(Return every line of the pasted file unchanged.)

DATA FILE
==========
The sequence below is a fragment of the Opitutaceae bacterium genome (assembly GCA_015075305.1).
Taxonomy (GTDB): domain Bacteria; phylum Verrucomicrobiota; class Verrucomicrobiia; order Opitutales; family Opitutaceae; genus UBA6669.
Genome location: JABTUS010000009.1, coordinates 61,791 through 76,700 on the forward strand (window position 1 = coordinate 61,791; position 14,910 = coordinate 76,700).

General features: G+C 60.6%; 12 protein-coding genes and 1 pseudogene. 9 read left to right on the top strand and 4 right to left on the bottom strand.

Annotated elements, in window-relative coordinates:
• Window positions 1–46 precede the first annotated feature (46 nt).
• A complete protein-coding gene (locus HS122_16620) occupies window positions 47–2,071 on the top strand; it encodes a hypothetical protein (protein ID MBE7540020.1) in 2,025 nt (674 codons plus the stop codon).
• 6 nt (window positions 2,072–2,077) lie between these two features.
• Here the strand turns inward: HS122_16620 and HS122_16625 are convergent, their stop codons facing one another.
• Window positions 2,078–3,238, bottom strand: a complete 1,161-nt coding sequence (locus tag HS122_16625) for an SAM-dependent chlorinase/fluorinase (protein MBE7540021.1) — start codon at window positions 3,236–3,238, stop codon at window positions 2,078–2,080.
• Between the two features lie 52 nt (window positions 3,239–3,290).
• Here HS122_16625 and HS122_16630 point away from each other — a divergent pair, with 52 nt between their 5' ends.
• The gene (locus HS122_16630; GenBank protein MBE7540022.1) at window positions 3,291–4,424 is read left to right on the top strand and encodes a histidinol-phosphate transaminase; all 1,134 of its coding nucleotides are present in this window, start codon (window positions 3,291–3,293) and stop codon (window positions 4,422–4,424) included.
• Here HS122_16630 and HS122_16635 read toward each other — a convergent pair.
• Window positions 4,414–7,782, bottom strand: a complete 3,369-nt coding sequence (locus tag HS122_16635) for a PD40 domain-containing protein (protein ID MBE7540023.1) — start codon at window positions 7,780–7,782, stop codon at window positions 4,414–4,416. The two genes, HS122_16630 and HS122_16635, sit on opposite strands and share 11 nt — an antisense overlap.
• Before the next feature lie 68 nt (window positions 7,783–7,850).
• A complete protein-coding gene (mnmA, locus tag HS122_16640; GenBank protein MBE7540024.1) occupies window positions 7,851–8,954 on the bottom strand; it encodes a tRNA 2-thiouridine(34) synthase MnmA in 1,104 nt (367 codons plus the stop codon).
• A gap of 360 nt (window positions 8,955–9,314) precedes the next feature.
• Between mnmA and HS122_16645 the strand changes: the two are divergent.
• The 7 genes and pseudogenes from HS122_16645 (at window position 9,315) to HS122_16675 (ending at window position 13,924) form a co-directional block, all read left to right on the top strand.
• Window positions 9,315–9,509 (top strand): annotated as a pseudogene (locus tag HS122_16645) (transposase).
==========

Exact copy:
The sequence below is a fragment of the Opitutaceae bacterium genome (assembly GCA_015075305.1).
Taxonomy (GTDB): domain Bacteria; phylum Verrucomicrobiota; class Verrucomicrobiia; order Opitutales; family Opitutaceae; genus UBA6669.
Genome location: JABTUS010000009.1, coordinates 61,791 through 76,700 on the forward strand (window position 1 = coordinate 61,791; position 14,910 = coordinate 76,700).

General features: G+C 60.6%; 12 protein-coding genes and 1 pseudogene. 9 read left to right on the top strand and 4 right to left on the bottom strand.

Annotated elements, in window-relative coordinates:
• Window positions 1–46 precede the first annotated feature (46 nt).
• A complete protein-coding gene (locus HS122_16620) occupies window positions 47–2,071 on the top strand; it encodes a hypothetical protein (protein ID MBE7540020.1) in 2,025 nt (674 codons plus the stop codon).
• 6 nt (window positions 2,072–2,077) lie between these two features.
• Here the strand turns inward: HS122_16620 and HS122_16625 are convergent, their stop codons facing one another.
• Window positions 2,078–3,238, bottom strand: a complete 1,161-nt coding sequence (locus tag HS122_16625) for an SAM-dependent chlorinase/fluorinase (protein MBE7540021.1) — start codon at window positions 3,236–3,238, stop codon at window positions 2,078–2,080.
• Between the two features lie 52 nt (window positions 3,239–3,290).
• Here HS122_16625 and HS122_16630 point away from each other — a divergent pair, with 52 nt between their 5' ends.
• The gene (locus HS122_16630; GenBank protein MBE7540022.1) at window positions 3,291–4,424 is read left to right on the top strand and encodes a histidinol-phosphate transaminase; all 1,134 of its coding nucleotides are present in this window, start codon (window positions 3,291–3,293) and stop codon (window positions 4,422–4,424) included.
• Here HS122_16630 and HS122_16635 read toward each other — a convergent pair.
• Window positions 4,414–7,782, bottom strand: a complete 3,369-nt coding sequence (locus tag HS122_16635) for a PD40 domain-containing protein (protein ID MBE7540023.1) — start codon at window positions 7,780–7,782, stop codon at window positions 4,414–4,416. The two genes, HS122_16630 and HS122_16635, sit on opposite strands and share 11 nt — an antisense overlap.
• Before the next feature lie 68 nt (window positions 7,783–7,850).
• A complete protein-coding gene (mnmA, locus tag HS122_16640; GenBank protein MBE7540024.1) occupies window positions 7,851–8,954 on the bottom strand; it encodes a tRNA 2-thiouridine(34) synthase MnmA in 1,104 nt (367 codons plus the stop codon).
• A gap of 360 nt (window positions 8,955–9,314) precedes the next feature.
• Between mnmA and HS122_16645 the strand changes: the two are divergent.
• The 7 genes and pseudogenes from HS122_16645 (at window position 9,315) to HS122_16675 (ending at window position 13,924) form a co-directional block, all read left to right on the top strand.
• Window positions 9,315–9,509 (top strand): annotated as a pseudogene (locus tag HS122_16645) (transposase).